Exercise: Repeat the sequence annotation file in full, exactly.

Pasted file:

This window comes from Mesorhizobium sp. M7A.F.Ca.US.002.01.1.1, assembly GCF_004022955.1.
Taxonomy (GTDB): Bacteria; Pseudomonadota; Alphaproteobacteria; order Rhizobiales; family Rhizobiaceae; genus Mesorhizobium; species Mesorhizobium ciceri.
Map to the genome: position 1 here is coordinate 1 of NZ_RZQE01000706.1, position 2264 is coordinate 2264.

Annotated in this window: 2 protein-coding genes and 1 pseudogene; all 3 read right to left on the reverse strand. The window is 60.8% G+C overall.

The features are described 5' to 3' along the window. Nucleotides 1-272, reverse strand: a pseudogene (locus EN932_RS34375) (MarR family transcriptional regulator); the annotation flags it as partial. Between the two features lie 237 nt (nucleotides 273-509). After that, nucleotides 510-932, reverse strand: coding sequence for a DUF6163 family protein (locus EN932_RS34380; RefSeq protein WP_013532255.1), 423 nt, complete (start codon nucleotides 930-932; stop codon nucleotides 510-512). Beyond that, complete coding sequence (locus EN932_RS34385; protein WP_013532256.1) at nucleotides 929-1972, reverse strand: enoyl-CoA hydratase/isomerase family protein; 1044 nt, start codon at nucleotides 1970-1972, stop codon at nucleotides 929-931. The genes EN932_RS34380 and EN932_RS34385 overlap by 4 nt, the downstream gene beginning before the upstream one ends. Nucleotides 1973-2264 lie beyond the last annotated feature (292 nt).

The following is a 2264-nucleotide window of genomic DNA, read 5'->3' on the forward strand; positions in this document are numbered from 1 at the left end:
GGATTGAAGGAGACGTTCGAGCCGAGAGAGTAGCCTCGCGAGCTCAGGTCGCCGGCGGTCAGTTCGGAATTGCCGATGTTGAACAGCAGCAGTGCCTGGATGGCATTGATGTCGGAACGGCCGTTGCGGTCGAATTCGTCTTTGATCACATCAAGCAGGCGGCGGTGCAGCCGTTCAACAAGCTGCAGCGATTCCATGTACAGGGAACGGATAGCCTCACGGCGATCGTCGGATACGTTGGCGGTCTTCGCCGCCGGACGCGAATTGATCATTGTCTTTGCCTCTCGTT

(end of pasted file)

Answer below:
This window comes from Mesorhizobium sp. M7A.F.Ca.US.002.01.1.1, assembly GCF_004022955.1.
Taxonomy (GTDB): Bacteria; Pseudomonadota; Alphaproteobacteria; order Rhizobiales; family Rhizobiaceae; genus Mesorhizobium; species Mesorhizobium ciceri.
Map to the genome: position 1 here is coordinate 1 of NZ_RZQE01000706.1, position 2264 is coordinate 2264.

Annotated in this window: 2 protein-coding genes and 1 pseudogene; all 3 read right to left on the reverse strand. The window is 60.8% G+C overall.

The features are described 5' to 3' along the window. Nucleotides 1-272, reverse strand: a pseudogene (locus EN932_RS34375) (MarR family transcriptional regulator); the annotation flags it as partial. Between the two features lie 237 nt (nucleotides 273-509). After that, nucleotides 510-932, reverse strand: coding sequence for a DUF6163 family protein (locus EN932_RS34380; RefSeq protein WP_013532255.1), 423 nt, complete (start codon nucleotides 930-932; stop codon nucleotides 510-512). Beyond that, complete coding sequence (locus EN932_RS34385; protein WP_013532256.1) at nucleotides 929-1972, reverse strand: enoyl-CoA hydratase/isomerase family protein; 1044 nt, start codon at nucleotides 1970-1972, stop codon at nucleotides 929-931. The genes EN932_RS34380 and EN932_RS34385 overlap by 4 nt, the downstream gene beginning before the upstream one ends. Nucleotides 1973-2264 lie beyond the last annotated feature (292 nt).

The following is a 2264-nucleotide window of genomic DNA, read 5'->3' on the forward strand; positions in this document are numbered from 1 at the left end:
GGATTGAAGGAGACGTTCGAGCCGAGAGAGTAGCCTCGCGAGCTCAGGTCGCCGGCGGTCAGTTCGGAATTGCCGATGTTGAACAGCAGCAGTGCCTGGATGGCATTGATGTCGGAACGGCCGTTGCGGTCGAATTCGTCTTTGATCACATCAAGCAGGCGGCGGTGCAGCCGTTCAACAAGCTGCAGCGATTCCATGTACAGGGAACGGATAGCCTCACGGCGATCGTCGGATACGTTGGCGGTCTTCGCCGCCGGACGCGAATTGATCATTGTCTTTGCCTCTCGTT